Daylon Daily: The Conqueror or Conquered

Mental toughness a key for Daylon


Courtesy of Andy Thill

Hicks prepares to jump during an indoor track meet on Jan. 14 at the Podium in Spokane, Wash.

DAYLON HICKS, Evergreen reporter

Week two of practice started strong. With the much-needed rest from Sunday, I went into the second week ready for a strong week two. Monday was a light hill session where I felt explosive and was fluid in every way from posture to speed.

One trait I am trying to improve in each workout I do is to keep my posture upright and stout. I learned the more I continue to improve on it, the better I will be as a high jumper. After the light hill runs near Beasley Coliseum, we reached the weights portion of the workout which was where I felt the most confident.

Entering weights, I was somewhat sore from the strenuous first week of practice, but I was determined to start the week off strong. Doing drills such as front split squats and other drills involving my legs, the pain was starting to come in, but it was all worth it in the end. I was able to finish the workout on a strong note and make a good impression on my teammates and coaches nearby.

Tuesday came around and it was that point of the session where conditioning and mental toughness played an essential role. We had nine 200-meter yard runs with limited rest which was sure to put a strain on my body. My goal for the workout was not to be the fastest, but the most consistent with my posture and keeping my composure down the finish line.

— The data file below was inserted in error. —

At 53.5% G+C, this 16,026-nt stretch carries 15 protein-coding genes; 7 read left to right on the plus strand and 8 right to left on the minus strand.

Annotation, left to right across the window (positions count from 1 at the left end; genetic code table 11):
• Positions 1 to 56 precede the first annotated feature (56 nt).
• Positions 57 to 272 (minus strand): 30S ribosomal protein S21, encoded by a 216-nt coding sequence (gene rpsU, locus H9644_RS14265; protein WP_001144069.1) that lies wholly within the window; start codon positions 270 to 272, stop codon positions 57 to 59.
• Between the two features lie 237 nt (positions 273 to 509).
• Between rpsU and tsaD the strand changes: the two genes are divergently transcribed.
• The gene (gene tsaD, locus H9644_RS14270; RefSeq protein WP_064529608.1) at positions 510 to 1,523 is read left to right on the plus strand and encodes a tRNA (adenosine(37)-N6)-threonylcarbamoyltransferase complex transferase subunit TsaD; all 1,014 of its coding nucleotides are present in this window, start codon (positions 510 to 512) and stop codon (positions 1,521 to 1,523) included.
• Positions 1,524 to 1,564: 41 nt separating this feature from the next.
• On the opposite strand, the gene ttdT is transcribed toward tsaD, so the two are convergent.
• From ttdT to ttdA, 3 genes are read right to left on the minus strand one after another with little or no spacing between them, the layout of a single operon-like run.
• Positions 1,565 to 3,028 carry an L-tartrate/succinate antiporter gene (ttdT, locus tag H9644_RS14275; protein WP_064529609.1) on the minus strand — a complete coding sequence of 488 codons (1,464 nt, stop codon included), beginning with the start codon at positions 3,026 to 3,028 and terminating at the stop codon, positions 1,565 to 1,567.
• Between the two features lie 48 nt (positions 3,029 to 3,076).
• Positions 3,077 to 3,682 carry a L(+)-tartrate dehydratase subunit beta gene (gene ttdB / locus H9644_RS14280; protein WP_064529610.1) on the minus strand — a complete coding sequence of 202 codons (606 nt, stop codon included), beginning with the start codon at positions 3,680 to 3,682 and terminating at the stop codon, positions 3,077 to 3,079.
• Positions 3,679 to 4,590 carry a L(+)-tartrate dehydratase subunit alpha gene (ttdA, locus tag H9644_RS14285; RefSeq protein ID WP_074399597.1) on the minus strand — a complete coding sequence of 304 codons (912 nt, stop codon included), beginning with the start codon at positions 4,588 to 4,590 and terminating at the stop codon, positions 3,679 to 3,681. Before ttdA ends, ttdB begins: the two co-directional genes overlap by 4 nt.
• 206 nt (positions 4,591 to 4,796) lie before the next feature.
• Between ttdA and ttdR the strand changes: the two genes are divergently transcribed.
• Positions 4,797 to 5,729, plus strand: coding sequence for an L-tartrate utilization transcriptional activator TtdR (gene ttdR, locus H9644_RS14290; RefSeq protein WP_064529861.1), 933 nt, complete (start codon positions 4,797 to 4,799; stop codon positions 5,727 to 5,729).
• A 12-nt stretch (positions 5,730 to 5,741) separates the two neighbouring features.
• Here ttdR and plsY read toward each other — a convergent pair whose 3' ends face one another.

When I finished with the conditioning portion of the workout, I felt good, but my body hit a limit as far as what I am capable of doing. The mental toughness aspect of the workout came when I did the core circuit which involved drills that placed strain on my abs.

By the end of the workout, the emotions of pure pain and exhaustion rushed through my mind and I felt ready to just slowly rest, but I went to the team trainers and my body felt back at a high 80-90%.

The athletic trainers at WSU are devoted people who dedicate time to making sure that athletes feel the best they can be for practice and games. I had a much-needed quad stretch from one of the trainers and a balance drill to help keep my posture in check.

Each goal for my workout throughout the year is to stay consistent and elevate week by week personally. Last year, I was caught up in comparing my progress with another athlete’s, but at the end of the day, every athlete on the team is on a different road.

Our goal with being members of the track and field team here at WSU is to bring pride to the university by being the best we can be each day. It can be hard sometimes to look at it from that angle, but with time and experience, my skills as a high jumper will elevate to even higher levels.

Experiences in my childhood being a multi-sport athlete involved with football, basketball and track helped me learn new lessons about myself as an athlete as well that I carry each practice that raised me to conquer the challenges ahead.